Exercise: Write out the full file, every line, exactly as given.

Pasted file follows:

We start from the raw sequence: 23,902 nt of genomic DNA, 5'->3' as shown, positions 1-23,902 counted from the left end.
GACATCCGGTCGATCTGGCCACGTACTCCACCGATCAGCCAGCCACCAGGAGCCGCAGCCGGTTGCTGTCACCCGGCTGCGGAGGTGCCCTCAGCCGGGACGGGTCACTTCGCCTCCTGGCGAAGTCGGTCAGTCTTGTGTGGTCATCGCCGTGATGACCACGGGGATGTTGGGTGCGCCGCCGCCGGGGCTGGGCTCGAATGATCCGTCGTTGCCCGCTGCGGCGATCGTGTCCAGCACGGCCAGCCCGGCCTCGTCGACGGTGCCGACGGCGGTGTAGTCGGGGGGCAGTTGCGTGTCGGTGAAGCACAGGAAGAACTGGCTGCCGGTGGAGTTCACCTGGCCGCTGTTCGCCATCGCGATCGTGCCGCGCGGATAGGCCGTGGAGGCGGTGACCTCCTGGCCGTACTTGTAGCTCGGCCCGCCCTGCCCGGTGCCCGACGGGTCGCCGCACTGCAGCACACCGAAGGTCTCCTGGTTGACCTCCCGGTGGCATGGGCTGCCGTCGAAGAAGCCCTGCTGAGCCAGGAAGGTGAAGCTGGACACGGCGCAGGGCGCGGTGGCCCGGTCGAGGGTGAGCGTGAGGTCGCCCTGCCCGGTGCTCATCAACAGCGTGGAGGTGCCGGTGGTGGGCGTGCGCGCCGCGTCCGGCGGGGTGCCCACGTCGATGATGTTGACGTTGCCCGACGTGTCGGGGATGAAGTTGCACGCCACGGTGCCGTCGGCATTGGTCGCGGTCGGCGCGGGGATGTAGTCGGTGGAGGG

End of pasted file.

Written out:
We start from the raw sequence: 23,902 nt of genomic DNA, 5'->3' as shown, positions 1-23,902 counted from the left end.
GACATCCGGTCGATCTGGCCACGTACTCCACCGATCAGCCAGCCACCAGGAGCCGCAGCCGGTTGCTGTCACCCGGCTGCGGAGGTGCCCTCAGCCGGGACGGGTCACTTCGCCTCCTGGCGAAGTCGGTCAGTCTTGTGTGGTCATCGCCGTGATGACCACGGGGATGTTGGGTGCGCCGCCGCCGGGGCTGGGCTCGAATGATCCGTCGTTGCCCGCTGCGGCGATCGTGTCCAGCACGGCCAGCCCGGCCTCGTCGACGGTGCCGACGGCGGTGTAGTCGGGGGGCAGTTGCGTGTCGGTGAAGCACAGGAAGAACTGGCTGCCGGTGGAGTTCACCTGGCCGCTGTTCGCCATCGCGATCGTGCCGCGCGGATAGGCCGTGGAGGCGGTGACCTCCTGGCCGTACTTGTAGCTCGGCCCGCCCTGCCCGGTGCCCGACGGGTCGCCGCACTGCAGCACACCGAAGGTCTCCTGGTTGACCTCCCGGTGGCATGGGCTGCCGTCGAAGAAGCCCTGCTGAGCCAGGAAGGTGAAGCTGGACACGGCGCAGGGCGCGGTGGCCCGGTCGAGGGTGAGCGTGAGGTCGCCCTGCCCGGTGCTCATCAACAGCGTGGAGGTGCCGGTGGTGGGCGTGCGCGCCGCGTCCGGCGGGGTGCCCACGTCGATGATGTTGACGTTGCCCGACGTGTCGGGGATGAAGTTGCACGCCACGGTGCCGTCGGCATTGGTCGCGGTCGGCGCGGGGATGTAGTCGGTGGAGGG